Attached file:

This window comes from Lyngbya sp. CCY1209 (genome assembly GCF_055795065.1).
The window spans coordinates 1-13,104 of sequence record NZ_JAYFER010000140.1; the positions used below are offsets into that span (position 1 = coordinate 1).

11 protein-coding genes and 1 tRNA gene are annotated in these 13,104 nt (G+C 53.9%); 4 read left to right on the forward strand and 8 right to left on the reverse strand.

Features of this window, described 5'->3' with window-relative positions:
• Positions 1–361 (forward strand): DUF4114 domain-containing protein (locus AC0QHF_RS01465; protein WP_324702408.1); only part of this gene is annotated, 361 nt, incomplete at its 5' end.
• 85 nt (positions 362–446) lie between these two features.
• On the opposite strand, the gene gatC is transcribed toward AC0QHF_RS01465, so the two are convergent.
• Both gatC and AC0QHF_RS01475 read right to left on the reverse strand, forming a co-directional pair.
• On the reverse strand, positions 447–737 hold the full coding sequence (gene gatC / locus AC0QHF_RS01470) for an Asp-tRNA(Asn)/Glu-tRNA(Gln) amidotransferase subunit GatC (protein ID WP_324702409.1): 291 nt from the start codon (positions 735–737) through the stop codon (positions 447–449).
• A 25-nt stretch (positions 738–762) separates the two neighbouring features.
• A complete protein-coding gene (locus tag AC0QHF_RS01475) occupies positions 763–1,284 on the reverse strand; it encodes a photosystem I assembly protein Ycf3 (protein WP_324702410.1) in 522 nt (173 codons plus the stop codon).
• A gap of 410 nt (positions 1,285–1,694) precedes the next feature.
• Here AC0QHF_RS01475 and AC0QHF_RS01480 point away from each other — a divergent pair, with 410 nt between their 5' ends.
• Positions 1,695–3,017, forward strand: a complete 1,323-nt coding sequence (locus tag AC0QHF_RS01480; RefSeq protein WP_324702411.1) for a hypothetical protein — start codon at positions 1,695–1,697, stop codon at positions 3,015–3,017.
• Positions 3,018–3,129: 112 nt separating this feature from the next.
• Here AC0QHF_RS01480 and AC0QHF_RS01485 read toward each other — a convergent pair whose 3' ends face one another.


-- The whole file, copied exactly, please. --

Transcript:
This window comes from Lyngbya sp. CCY1209 (genome assembly GCF_055795065.1).
The window spans coordinates 1-13,104 of sequence record NZ_JAYFER010000140.1; the positions used below are offsets into that span (position 1 = coordinate 1).

11 protein-coding genes and 1 tRNA gene are annotated in these 13,104 nt (G+C 53.9%); 4 read left to right on the forward strand and 8 right to left on the reverse strand.

Features of this window, described 5'->3' with window-relative positions:
• Positions 1–361 (forward strand): DUF4114 domain-containing protein (locus AC0QHF_RS01465; protein WP_324702408.1); only part of this gene is annotated, 361 nt, incomplete at its 5' end.
• 85 nt (positions 362–446) lie between these two features.
• On the opposite strand, the gene gatC is transcribed toward AC0QHF_RS01465, so the two are convergent.
• Both gatC and AC0QHF_RS01475 read right to left on the reverse strand, forming a co-directional pair.
• On the reverse strand, positions 447–737 hold the full coding sequence (gene gatC / locus AC0QHF_RS01470) for an Asp-tRNA(Asn)/Glu-tRNA(Gln) amidotransferase subunit GatC (protein ID WP_324702409.1): 291 nt from the start codon (positions 735–737) through the stop codon (positions 447–449).
• A 25-nt stretch (positions 738–762) separates the two neighbouring features.
• A complete protein-coding gene (locus tag AC0QHF_RS01475) occupies positions 763–1,284 on the reverse strand; it encodes a photosystem I assembly protein Ycf3 (protein WP_324702410.1) in 522 nt (173 codons plus the stop codon).
• A gap of 410 nt (positions 1,285–1,694) precedes the next feature.
• Here AC0QHF_RS01475 and AC0QHF_RS01480 point away from each other — a divergent pair, with 410 nt between their 5' ends.
• Positions 1,695–3,017, forward strand: a complete 1,323-nt coding sequence (locus tag AC0QHF_RS01480; RefSeq protein WP_324702411.1) for a hypothetical protein — start codon at positions 1,695–1,697, stop codon at positions 3,015–3,017.
• Positions 3,018–3,129: 112 nt separating this feature from the next.
• Here AC0QHF_RS01480 and AC0QHF_RS01485 read toward each other — a convergent pair whose 3' ends face one another.